Sarah A.Chadwick, assistant editor
Is your practice crying out for a new look? And is your budget screaming, "No!"? Well, help is here. Our team of design experts, all members of the Veterinary Economics Editorial Advisory Board, knows you probably can't afford a complete hospital overhaul. But you can give your practice a makeover--just take it one room at a time. These eight tips will help you get started:
Q. I lease space in a strip mall that imposes strict regulations on signage. For instance, my sign must sit flush against the building and not stick up above the roof, I have to use muted colors, and it must say "Veterinary Hospital" instead of my clinic name. Without a distinct building and sign, how can I make my presence known?
You'd probably like to own an ultrasound machine, but before spending your hard-earned money, take time to determine whether you really need and will use one. "Ultrasound is to soft tissues what radiographs are to the bone, and we certainly see more soft tissue injuries than we do bone injuries," says Dr. Tracy Turner, Professor of Large Animal Surgery at the University of Minnesota in St. Paul, Minn. "You can't live without an ultrasound machine if you do lots of reproduction and lameness work. And it's also useful for visualizing the heart, lungs, pleural cavity, intestines, and other internal organs."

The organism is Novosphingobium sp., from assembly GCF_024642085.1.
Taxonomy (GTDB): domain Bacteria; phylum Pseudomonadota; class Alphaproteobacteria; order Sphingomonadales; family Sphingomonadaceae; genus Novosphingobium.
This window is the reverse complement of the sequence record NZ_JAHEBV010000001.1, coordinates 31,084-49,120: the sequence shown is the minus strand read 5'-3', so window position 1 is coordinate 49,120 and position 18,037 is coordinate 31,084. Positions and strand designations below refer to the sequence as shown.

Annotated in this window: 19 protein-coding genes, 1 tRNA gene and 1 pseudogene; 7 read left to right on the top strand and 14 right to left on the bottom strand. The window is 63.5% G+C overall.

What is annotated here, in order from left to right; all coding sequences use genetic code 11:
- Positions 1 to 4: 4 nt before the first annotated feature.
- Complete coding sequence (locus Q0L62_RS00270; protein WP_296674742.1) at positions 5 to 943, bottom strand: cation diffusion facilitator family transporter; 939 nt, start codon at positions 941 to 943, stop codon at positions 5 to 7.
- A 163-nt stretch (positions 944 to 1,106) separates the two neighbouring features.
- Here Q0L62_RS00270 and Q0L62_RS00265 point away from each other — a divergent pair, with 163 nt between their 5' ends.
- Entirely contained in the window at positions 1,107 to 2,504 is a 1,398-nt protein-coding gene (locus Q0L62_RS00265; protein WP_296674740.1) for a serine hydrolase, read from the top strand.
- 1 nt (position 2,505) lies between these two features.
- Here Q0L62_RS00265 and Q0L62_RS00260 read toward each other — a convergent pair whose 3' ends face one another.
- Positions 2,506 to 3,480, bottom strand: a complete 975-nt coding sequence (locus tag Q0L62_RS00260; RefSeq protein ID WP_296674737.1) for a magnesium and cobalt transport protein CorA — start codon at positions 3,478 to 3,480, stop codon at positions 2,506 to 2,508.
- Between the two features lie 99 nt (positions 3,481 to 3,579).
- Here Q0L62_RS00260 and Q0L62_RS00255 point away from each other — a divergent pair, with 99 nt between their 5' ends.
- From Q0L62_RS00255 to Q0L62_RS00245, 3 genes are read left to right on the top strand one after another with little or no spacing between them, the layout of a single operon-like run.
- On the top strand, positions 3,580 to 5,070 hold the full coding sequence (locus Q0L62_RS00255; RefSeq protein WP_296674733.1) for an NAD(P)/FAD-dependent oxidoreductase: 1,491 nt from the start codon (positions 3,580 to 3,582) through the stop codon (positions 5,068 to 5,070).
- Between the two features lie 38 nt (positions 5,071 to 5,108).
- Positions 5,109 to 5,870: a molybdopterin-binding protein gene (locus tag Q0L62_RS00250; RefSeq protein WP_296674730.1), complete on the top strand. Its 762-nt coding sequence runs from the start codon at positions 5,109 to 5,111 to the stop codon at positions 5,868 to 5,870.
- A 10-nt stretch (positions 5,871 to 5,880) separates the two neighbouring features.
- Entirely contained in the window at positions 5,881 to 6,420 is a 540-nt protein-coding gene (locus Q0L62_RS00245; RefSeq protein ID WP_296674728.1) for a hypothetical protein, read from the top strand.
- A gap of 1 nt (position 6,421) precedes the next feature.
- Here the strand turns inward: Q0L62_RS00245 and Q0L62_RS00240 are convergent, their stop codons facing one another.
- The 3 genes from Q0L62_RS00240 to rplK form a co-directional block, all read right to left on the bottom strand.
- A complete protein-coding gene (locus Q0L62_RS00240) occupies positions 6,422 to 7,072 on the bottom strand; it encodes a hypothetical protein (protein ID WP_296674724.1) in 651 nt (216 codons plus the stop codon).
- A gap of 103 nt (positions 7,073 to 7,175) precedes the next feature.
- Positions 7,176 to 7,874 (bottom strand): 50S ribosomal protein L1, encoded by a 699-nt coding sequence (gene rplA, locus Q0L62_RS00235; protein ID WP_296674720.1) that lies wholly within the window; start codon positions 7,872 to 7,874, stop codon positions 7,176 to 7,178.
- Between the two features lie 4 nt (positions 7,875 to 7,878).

Q. My old exam rooms contain tile floors and rubber baseboards. Waxing maintains the tile, but the baseboards attract dirt and cat hair, and the seam between the floor and boards gets very grimy. What can I do?
Q. After 23 years in the same location, my veterinary practice is landlocked. Parking space is almost nonexistent, and traffic is so heavy clients sometimes struggle to even enter the lot. My wife suggested we move into an area where housing is booming. But our practice is still growing where we are, and I don't want to move too far from this location. In a city with 80,000 people and nine other clinics, how far can I move without losing my client base?
Q. I lease space for my hospital but want to purchase some land and build a facility when my lease expires in three years. My Individual Retirement Account (IRA) contains enough money to cover the down payment on the land. Is this a wise use of my IRA funds?